HBO Documentary Brings Back Memories
Tuesday, July 10, 2007; 1:15 PM
The field of my own dreams has always been Ebbets Field, that bandbox of a ballpark where my once beloved Brooklyn Dodgers played until they broke my heart by moving to Los Angeles in 1957.
As I type these words in my home study, I can look up slightly to my left and peer at a framed print of the stadium my younger twin brothers gave me as a 50th birthday present more than a few years ago. Men in suits and fedoras and women in pretty dresses are milling around the front gate of the old stadium, kids are hawking newspapers with the day's starting lineups on the front page and if you listen closely with just your imagination, you can almost hear the conversations above the din of the crowd.
Maybe they were debating the merits of "Da Duke of Flatbush," slugging centerfielder Duke Snider, measuring his skills against Willie Mays of the hated Giants or Mickey Mantle of the truly reviled Yankees, who also played the same position.
Maybe they were trying to figure out how to get Gil Hodges out of that famous 0-21 slump he suffered during the 1952 World Series or how to get their kids in to Happy Feller's Knothole Gang, one of the first pre-game television shows.
Or perhaps they were wondering what feats of great daring that pigeon-toed Jackie Robinson might inflict on the opposing pitcher of that day, driving him batty as he faked a dash to steal home plate on one pitch, then taking off for real on the next.
All of those boyhood dreamy memories -- and the nightmare of the Dodgers departure -- came flooding back to me the other night watching an advanced copy of a brilliant documentary produced by HBO Sports in association with Major League Baseball. It's called "Brooklyn Dodgers: The Ghosts of Flatbush," and makes it debut Wednesday (July 11) at 8 p.m., with a number of future play dates scheduled over the next month.
Despite MLB's involvement, there is no attempt to sugarcoat what in my mind constitutes one of the greatest heists in baseball history, the hijacking of both the Dodgers and Giants to the west coast by a couple of greedy owners more interested in chasing a buck than doing the right thing, ands MLB's inability or simple unwillingness to stop it.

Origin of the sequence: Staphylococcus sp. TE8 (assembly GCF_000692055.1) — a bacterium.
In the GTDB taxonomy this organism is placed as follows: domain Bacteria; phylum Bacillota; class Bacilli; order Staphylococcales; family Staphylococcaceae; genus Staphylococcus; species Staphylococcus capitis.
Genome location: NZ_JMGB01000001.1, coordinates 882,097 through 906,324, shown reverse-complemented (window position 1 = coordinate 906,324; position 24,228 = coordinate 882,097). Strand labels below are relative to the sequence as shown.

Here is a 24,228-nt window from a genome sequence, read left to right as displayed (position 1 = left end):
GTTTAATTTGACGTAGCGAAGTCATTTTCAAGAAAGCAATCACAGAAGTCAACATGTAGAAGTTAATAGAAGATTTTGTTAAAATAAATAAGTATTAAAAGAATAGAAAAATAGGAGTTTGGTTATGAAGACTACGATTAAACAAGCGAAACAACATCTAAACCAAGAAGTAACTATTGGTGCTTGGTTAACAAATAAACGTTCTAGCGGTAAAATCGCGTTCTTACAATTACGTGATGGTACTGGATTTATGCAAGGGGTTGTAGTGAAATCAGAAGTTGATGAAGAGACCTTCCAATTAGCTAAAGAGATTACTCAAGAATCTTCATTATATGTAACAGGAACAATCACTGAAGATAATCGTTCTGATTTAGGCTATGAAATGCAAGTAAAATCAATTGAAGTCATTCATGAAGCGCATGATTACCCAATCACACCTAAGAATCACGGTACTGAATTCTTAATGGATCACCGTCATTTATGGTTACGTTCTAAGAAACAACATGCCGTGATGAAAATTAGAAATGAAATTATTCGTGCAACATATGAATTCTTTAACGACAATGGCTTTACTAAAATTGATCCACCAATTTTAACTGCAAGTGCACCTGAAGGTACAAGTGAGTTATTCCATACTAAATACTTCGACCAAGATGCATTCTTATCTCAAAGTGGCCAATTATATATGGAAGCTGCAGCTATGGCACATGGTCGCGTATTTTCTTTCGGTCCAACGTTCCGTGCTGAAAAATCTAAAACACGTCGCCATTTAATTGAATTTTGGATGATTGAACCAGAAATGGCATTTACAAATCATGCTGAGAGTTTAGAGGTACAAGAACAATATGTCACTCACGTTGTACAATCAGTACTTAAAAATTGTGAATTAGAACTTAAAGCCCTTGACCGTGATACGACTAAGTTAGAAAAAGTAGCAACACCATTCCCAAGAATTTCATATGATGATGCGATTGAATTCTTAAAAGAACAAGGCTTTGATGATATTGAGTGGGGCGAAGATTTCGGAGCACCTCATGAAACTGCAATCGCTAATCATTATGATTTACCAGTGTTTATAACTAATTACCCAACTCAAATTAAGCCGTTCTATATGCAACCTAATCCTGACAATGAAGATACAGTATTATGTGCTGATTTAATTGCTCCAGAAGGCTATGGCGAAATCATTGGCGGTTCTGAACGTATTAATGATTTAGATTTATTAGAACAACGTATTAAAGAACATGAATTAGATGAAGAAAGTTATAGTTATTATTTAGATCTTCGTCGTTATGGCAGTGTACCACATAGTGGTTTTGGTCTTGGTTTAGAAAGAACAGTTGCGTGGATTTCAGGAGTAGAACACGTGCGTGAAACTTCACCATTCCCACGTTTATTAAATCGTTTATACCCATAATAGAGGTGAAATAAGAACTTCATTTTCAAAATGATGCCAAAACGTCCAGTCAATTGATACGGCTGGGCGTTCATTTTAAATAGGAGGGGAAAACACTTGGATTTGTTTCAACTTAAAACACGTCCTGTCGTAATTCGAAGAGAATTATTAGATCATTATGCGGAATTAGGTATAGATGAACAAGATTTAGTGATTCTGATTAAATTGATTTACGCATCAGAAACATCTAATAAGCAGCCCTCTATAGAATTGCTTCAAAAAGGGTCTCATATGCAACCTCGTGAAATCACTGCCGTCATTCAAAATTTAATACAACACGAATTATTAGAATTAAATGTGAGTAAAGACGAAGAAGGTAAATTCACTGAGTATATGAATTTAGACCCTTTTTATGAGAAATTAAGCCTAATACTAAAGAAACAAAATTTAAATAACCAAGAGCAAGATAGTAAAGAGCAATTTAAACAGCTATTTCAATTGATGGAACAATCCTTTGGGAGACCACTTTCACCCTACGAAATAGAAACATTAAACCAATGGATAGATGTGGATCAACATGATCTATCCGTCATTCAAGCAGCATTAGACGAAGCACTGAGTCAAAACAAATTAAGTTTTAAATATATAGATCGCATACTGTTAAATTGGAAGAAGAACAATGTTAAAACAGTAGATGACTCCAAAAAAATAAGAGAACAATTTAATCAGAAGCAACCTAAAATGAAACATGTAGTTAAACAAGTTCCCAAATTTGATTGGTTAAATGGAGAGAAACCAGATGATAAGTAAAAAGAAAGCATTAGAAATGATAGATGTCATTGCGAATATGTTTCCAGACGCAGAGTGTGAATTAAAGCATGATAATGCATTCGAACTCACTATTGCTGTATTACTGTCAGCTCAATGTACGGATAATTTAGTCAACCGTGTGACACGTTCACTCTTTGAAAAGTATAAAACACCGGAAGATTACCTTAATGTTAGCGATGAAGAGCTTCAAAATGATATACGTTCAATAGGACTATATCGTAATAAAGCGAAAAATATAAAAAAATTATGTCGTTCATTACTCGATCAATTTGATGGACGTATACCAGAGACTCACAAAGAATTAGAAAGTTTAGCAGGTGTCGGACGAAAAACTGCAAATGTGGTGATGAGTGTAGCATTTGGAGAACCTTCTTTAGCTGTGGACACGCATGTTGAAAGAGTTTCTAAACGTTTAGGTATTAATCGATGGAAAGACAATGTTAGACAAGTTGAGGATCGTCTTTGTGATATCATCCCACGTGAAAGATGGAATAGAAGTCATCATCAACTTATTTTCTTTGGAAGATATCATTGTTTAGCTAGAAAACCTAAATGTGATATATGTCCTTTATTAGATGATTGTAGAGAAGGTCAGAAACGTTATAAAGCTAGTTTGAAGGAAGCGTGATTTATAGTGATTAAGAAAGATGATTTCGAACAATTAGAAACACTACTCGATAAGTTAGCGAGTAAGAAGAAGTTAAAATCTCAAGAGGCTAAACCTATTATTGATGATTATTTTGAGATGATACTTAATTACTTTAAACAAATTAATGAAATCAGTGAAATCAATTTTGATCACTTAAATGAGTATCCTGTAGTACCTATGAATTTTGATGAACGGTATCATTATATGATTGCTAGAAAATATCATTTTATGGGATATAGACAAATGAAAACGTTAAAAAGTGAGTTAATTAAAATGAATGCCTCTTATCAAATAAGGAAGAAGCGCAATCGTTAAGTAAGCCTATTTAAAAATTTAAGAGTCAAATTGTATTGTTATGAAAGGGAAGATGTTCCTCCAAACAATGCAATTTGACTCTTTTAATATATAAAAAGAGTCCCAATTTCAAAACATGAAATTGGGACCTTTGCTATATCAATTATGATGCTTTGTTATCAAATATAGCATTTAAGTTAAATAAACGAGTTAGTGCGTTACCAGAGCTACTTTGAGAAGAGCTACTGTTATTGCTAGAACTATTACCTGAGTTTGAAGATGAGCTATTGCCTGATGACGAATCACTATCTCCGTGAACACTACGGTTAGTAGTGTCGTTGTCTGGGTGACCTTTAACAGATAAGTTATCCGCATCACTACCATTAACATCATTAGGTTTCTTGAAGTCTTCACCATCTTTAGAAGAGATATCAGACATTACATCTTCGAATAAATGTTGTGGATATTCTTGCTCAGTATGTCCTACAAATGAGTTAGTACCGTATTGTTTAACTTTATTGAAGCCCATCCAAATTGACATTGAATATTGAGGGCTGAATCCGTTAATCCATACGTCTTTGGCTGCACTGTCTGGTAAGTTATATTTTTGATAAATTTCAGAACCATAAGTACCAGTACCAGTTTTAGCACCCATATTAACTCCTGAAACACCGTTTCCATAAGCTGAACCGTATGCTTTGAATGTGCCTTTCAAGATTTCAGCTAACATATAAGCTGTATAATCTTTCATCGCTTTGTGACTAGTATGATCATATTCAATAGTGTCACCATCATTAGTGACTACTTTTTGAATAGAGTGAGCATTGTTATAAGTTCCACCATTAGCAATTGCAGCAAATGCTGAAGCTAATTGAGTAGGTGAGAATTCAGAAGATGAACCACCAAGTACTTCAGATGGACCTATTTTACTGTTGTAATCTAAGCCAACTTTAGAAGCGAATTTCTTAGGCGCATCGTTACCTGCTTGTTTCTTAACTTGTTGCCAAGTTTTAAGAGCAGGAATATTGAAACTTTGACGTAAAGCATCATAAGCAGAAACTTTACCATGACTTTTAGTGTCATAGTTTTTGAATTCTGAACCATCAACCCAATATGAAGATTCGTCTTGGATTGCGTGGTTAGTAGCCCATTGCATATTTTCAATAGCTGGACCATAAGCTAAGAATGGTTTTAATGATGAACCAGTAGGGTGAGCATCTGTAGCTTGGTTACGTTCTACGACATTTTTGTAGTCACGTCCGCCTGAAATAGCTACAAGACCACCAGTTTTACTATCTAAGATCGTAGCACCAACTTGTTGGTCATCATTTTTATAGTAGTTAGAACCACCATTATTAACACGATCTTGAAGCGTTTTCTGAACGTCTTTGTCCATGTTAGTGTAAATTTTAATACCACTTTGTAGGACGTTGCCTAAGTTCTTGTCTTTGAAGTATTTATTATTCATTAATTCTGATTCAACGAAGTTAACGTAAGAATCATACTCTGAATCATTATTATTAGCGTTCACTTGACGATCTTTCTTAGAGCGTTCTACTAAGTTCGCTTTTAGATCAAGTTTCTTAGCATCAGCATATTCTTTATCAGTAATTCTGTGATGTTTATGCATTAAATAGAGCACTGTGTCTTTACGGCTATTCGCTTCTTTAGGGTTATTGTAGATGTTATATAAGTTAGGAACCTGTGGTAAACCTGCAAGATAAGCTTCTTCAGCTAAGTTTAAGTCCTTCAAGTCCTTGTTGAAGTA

They were aided and abetted by several arrogant and misguided public servants, specifically Robert Moses, a visionary urban planner who becomes a true villain in the piece, along with Mayor Robert Wagner and Dodgers owner Walter O'Malley, who couldn't get what he wanted in New York and high-tailed it to the west coast, convincing Giants owner Horace Stoneham to take his club to San Francisco.
The documentary is being released on the 50th anniversary of those dastardly east coast to west coast moves, and the 60th anniversary of Robinson becoming the first African American to integrate America's so-called National Pastime in 1947.
It mostly covers the ten years from Robinson's arrival to the Dodgers departure, using old footage, some in color, still photographs and interviews with a wide variety of former players, their wives, politicians, historians, fans and sportswriters, among others. I found myself riveted to the screen as this often uplifting saga unfolded, culminating in such a bitter end.
Brooklyn was a borough of three million people in the 1950s, and the Dodgers were at the epicenter of the predominately working-class, polyglot community, a truly blue-collar team dressed in Dodger blue. It was an era when ball players actually had to work for a living in the offseason -- Jackie Robinson is shown selling a stove in an appliance store -- and many of them lived in the same duplexes and apartment houses their fans occupied as well.
Their symbol was a cartoonish "Bum." Thy had their own band, the Dodger "Sym-phony." Hilda Chester was a leather-lunged fan who showed up at every game and let any Dodger slacker have an earful. Duke Snider once became so enraged at her, he told her she needed a shave. The great Red Barber was up in his catbird's seat in the broadcast booth, joined later on by a young kid named Vin Scully, now arguably the greatest baseball voice of his or any other era, even if he left with the team for Los Angeles.